Marasmius oreades are very small mushrooms, rarely growing bigger than 1 cm tall. They have a cap and a stem that is completely white (often looking like dust). They grow among grass and leaves in large clusters.
Flammulina velutipes is a small edible mushroom with a tan cap and stem. It often grows in clusters on the stumps of dead trees.
Laccaria amethystina is a medium-sized mushroom with a purple cap and a pale purple stalk. It grows among leaves and undergrowth in deciduous woodlands.
Suillus luteus is a medium-sized mushroom with pale yellow pores and a brown cap covered in bumps. It grows on the ground in deciduous and coniferous forests.
Lactarius deliciosus is a medium-sized edible mushroom with a pinkish-orange cap and a milky liquid that leaks from its gills when it is cut. It grows under deciduous trees and shrubs.
Russula mariae is a small mushroom with a red-violet cap covered with irregular dark spots. It grows in deciduous and coniferous forests and is often found in large groups.
Lepista nuda is a medium-sized edible mushroom with a brownish cap and a thick stem. It grows in dense clusters on grassy fields and meadows.
Tricholoma matsutake is a medium-sized edible mushroom with a whitish cap and a thick stem covered in small scales. They are often found growing in clumps under coniferous trees.
Helvella macropus is a medium-sized mushroom with a grayish cap and thick stem. It often grows in clusters among leaves in deciduous forests and tends to grow underneath other fungi.
Russula ochroleuca is a small edible mushroom with a creamy-white cap covered in pale yellow spots. It grows in dense clusters on the ground in deciduous forests.
Panaeolus papilionaceus is a small edible mushroom with a brown cap covered in dark spots. It grows on the ground among grass and leaves in deciduous forests and likes to grow in the shade.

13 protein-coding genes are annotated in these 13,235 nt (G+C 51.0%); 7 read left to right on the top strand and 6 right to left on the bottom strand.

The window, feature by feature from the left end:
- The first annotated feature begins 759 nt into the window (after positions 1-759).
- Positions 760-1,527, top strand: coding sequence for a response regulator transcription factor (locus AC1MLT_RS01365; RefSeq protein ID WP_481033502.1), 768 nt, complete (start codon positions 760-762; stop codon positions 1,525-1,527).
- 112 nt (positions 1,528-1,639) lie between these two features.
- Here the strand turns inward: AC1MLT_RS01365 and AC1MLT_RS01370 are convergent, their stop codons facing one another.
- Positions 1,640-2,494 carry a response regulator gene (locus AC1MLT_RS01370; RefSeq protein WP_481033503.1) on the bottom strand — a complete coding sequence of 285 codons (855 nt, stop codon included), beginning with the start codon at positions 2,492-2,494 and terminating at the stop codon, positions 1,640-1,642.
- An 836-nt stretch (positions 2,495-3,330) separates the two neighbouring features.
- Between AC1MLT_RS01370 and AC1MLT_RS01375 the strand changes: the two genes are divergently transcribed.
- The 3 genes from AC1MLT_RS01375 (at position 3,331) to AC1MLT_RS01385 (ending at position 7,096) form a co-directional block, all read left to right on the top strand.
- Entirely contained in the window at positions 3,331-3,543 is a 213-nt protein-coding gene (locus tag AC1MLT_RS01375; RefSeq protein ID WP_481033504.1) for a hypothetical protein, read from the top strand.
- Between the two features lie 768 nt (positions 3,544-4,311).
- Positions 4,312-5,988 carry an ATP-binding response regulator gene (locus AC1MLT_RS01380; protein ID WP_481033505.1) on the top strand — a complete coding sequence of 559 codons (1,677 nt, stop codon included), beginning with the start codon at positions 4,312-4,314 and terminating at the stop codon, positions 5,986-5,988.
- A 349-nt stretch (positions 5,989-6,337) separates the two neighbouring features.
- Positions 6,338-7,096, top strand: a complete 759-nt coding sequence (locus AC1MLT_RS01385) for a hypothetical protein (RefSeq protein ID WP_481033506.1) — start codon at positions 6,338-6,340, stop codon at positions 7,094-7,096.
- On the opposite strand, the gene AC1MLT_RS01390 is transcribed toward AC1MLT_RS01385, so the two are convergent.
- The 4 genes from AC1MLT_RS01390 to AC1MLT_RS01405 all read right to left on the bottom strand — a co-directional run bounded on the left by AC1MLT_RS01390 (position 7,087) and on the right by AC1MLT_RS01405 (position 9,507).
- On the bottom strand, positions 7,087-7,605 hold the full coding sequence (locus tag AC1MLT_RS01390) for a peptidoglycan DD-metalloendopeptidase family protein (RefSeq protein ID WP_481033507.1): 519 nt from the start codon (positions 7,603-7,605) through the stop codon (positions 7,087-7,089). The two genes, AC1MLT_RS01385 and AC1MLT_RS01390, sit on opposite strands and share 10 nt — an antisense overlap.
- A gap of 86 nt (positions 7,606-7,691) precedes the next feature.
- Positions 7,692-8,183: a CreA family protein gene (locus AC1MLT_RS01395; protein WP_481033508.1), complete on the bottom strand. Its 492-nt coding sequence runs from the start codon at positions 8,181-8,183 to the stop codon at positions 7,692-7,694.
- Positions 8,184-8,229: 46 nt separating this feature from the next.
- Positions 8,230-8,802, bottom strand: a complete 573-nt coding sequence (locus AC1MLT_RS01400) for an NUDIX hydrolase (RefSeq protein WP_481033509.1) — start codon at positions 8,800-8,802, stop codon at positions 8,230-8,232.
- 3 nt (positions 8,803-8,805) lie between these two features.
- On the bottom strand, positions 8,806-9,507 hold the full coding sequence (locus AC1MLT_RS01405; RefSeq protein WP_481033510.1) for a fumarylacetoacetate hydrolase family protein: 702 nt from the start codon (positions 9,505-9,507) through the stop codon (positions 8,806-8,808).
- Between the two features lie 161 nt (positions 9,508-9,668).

Panellus stipticus is a small mushroom with white gills with a strong smell. It grows under deciduous trees and shrubs and is often found in large groups.
Psathyrella candolleana is a small edible mushroom with a brown cap covered in irregular scales. It grows on the ground among grass and leaves in deciduous woods and forests.
Sources & references used in this article:
The vitamin C content of the Winesap apple as influenced by fertilizers by MT Potter, EL Overholser – Jour. Agr. Res, 1933 – books.google.com
The effect of Alàr on fruit cracking of Stayman Winesap apple. by DT Sullivan, FB Widmoyer – Fruit Varieties and Horticultural Digest, 1970 – cabdirect.org
The winesap apple as a source of vitamin C. by MT Potter – Journal of Home Economics, 1933 – cabdirect.org
The effect of differential nitrogen fertilization upon yield and fruit quality of Stayman Winesap and Baldwin apples. by JM Beattie – Proc. Ohio St. Hort. Soc. 1950, 1950 – cabdirect.org
total number of apple trees in commercial orchards. These varieties are widely grown and occur in most of the important commercial apple-producing areas of … by JCC Price, CT Ames – 1921 – Mississippi Agricultural Experiment …
A BIG-APPLE Winesap sport re. cently produced may enable sci by S WINESAP, BEN DAVIS, R BEAUTY, Y IMPERIAL… – naldc.nal.usda.gov
Vitamin Studies on Apples. I. The Vitamins A, B and C Content of the Rome Beauty, Delicious, Stayman, Yellow Newtown and Winesap. by LG GS – 2014 – search.proquest.com
Cracking of golden Russet apples by RS Herrick – 1910 – … Station of the Agricultural College of …